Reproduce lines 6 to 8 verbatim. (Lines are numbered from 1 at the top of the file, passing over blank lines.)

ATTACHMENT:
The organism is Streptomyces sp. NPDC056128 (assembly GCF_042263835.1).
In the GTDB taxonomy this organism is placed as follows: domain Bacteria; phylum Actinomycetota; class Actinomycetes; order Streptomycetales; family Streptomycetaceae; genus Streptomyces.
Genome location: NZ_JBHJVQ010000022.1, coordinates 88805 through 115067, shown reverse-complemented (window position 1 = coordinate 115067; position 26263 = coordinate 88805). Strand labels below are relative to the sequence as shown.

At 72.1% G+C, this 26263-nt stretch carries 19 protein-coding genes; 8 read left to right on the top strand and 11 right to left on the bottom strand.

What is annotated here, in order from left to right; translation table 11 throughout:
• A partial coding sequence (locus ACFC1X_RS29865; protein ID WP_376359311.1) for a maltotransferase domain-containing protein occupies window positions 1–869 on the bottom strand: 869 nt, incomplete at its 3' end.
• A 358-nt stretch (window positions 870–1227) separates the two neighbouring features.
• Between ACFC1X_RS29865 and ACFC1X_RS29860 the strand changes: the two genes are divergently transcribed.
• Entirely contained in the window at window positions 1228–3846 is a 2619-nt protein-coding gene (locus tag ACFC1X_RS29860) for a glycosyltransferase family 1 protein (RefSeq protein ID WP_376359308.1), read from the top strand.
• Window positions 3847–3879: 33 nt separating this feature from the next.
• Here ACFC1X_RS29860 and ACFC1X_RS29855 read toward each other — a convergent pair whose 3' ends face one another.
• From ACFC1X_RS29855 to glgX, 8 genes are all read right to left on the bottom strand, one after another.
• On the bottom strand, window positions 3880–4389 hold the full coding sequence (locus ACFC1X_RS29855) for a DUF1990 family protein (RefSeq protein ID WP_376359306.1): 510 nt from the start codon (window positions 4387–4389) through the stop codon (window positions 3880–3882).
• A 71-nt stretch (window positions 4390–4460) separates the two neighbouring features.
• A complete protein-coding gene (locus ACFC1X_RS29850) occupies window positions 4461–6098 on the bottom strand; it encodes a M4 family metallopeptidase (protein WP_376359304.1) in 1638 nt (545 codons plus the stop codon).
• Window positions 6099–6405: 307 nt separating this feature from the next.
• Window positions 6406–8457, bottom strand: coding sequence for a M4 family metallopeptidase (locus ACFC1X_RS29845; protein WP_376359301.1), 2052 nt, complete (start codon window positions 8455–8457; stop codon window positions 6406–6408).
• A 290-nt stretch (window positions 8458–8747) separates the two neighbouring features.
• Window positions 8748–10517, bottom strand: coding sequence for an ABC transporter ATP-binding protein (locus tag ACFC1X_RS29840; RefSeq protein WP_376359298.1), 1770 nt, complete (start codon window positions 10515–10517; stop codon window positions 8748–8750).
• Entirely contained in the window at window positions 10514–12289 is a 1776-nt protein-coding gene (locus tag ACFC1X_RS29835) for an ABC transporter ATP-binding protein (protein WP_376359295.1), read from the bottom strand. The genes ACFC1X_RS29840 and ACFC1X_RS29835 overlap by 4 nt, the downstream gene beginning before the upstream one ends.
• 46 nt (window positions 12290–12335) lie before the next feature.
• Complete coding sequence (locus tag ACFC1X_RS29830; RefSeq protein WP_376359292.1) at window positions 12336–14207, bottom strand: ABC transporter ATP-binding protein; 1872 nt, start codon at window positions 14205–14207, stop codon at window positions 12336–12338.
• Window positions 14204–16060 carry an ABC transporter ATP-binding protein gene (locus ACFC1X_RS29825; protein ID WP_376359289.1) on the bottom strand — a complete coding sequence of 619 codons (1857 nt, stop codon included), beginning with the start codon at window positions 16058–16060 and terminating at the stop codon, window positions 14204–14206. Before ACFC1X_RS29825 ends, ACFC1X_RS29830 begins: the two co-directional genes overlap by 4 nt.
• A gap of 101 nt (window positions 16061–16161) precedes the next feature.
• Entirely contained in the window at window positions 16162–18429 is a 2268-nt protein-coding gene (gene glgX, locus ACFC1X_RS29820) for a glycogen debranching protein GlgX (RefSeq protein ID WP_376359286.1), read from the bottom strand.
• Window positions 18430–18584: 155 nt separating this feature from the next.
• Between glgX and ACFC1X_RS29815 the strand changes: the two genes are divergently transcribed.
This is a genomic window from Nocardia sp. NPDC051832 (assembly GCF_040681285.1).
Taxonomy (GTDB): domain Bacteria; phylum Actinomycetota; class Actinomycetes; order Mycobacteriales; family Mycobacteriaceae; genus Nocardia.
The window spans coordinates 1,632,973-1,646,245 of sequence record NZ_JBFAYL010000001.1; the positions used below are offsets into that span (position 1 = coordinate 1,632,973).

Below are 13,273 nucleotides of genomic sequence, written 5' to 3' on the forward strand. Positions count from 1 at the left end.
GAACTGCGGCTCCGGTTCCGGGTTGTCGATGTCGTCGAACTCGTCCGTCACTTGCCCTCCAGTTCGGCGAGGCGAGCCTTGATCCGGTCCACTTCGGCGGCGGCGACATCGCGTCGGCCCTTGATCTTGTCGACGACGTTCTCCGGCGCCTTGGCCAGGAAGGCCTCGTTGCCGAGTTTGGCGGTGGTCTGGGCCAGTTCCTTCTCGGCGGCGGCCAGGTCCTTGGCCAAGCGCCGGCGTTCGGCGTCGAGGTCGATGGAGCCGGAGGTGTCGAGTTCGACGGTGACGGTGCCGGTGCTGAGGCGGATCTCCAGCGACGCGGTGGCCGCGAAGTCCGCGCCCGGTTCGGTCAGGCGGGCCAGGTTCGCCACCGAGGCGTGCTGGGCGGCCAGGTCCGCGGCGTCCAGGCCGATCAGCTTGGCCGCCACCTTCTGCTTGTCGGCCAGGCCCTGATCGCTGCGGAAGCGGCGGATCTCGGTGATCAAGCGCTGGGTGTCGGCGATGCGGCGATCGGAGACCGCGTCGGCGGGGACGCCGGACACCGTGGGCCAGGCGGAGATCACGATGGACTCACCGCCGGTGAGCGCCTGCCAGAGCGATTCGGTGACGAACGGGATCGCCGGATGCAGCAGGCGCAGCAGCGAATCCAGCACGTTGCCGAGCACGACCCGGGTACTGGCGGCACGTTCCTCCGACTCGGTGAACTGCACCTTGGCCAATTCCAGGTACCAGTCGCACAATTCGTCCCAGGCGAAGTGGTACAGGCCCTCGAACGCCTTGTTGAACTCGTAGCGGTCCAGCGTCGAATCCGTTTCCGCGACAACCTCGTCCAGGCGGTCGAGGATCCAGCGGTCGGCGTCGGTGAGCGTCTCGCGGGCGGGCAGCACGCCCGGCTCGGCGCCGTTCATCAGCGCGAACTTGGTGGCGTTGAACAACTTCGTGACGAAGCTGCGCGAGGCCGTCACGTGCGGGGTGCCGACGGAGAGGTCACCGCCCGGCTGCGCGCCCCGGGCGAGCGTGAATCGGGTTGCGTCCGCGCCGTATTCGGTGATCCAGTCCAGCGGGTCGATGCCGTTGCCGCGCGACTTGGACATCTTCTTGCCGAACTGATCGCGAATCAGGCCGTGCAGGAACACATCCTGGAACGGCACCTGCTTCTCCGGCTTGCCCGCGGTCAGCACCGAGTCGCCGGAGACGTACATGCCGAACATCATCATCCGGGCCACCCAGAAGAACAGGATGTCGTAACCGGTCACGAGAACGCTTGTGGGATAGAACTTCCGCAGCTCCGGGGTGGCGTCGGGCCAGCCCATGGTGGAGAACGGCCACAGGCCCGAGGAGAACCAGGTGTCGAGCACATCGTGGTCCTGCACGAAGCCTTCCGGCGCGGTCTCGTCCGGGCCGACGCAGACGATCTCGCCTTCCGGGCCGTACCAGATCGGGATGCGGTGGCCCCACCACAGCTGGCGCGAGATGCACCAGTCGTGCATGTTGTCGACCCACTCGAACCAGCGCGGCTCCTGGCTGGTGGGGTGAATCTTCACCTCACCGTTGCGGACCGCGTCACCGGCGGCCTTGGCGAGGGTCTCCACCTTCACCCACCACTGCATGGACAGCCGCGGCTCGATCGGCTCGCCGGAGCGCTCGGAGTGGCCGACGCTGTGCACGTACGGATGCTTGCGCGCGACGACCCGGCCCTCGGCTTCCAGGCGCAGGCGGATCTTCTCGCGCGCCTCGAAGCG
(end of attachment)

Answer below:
• A partial coding sequence (locus ACFC1X_RS29865; protein ID WP_376359311.1) for a maltotransferase domain-containing protein occupies window positions 1–869 on the bottom strand: 869 nt, incomplete at its 3' end.
• A 358-nt stretch (window positions 870–1227) separates the two neighbouring features.
• Between ACFC1X_RS29865 and ACFC1X_RS29860 the strand changes: the two genes are divergently transcribed.